Cloud storage and electronic communication have become a way of life for most Louisianians. You post details of your life on Facebook or Twitter, manage your calendar on your smartphone, share digital photos online and keep financial information in Dropbox for easy access. Unfortunately, our nation’s privacy laws have not kept pace with the ways Louisianians store and share their personal documents.
The Electronic Communications Privacy Act, or ECPA, the federal law that governs these types of communications, was written in 1986, in a time when cellular phones and personal computers were high-end luxury items. ECPA gives government agencies remarkable power to access and read electronic communications without any of the basic protections provided by the Fourth Amendment, which provides that “right of the people to be secure in their persons, houses, papers, and effects against unreasonable searches and seizures, shall not be violated.”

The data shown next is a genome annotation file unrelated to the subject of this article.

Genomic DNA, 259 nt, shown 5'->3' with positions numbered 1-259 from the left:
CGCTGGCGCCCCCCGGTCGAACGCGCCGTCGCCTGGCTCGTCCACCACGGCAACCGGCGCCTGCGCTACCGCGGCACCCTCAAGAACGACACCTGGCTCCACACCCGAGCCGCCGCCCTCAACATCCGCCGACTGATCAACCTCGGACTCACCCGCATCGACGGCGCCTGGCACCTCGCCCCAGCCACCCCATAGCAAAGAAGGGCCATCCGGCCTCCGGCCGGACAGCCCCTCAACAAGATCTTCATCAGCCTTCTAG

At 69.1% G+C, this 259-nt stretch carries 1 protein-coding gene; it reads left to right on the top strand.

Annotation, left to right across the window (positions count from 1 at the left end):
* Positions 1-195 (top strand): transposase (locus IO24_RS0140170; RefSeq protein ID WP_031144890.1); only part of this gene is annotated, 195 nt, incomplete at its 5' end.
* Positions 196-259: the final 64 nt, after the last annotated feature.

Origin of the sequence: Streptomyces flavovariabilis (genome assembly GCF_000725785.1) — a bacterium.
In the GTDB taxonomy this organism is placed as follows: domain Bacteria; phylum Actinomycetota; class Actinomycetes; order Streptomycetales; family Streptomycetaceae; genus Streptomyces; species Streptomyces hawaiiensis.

For instance, the government can obtain old emails with a simple subpoena to Google or Microsoft, with no warrant required, no hearing in front of a judge and often no notice given to the email’s author.
Those same emails, printed out on your home printer, would be subject to the full protections of the Fourth Amendment.
Bipartisan efforts are currently underway in Congress to bring ECPA up-to-date with modern methods of communication. The proposed legislation would require government agencies to simply get a warrant before they can read private communications that we choose to store online. The proposed bills strike an intelligent balance between the needs of law enforcement and our rights as citizens, providing law enforcement with emergency exceptions and clarifying procedures for these agencies to lawfully obtain the evidence they need.
Cloud computing and electronic media give Louisiana businesses flexibility in the market and provide us with new and remarkable ways of connecting to each other as human beings. Louisiana’s congressional delegation should lead the effort in supporting technological innovation and bring American privacy laws into the 21st century.
LSU’s Law Center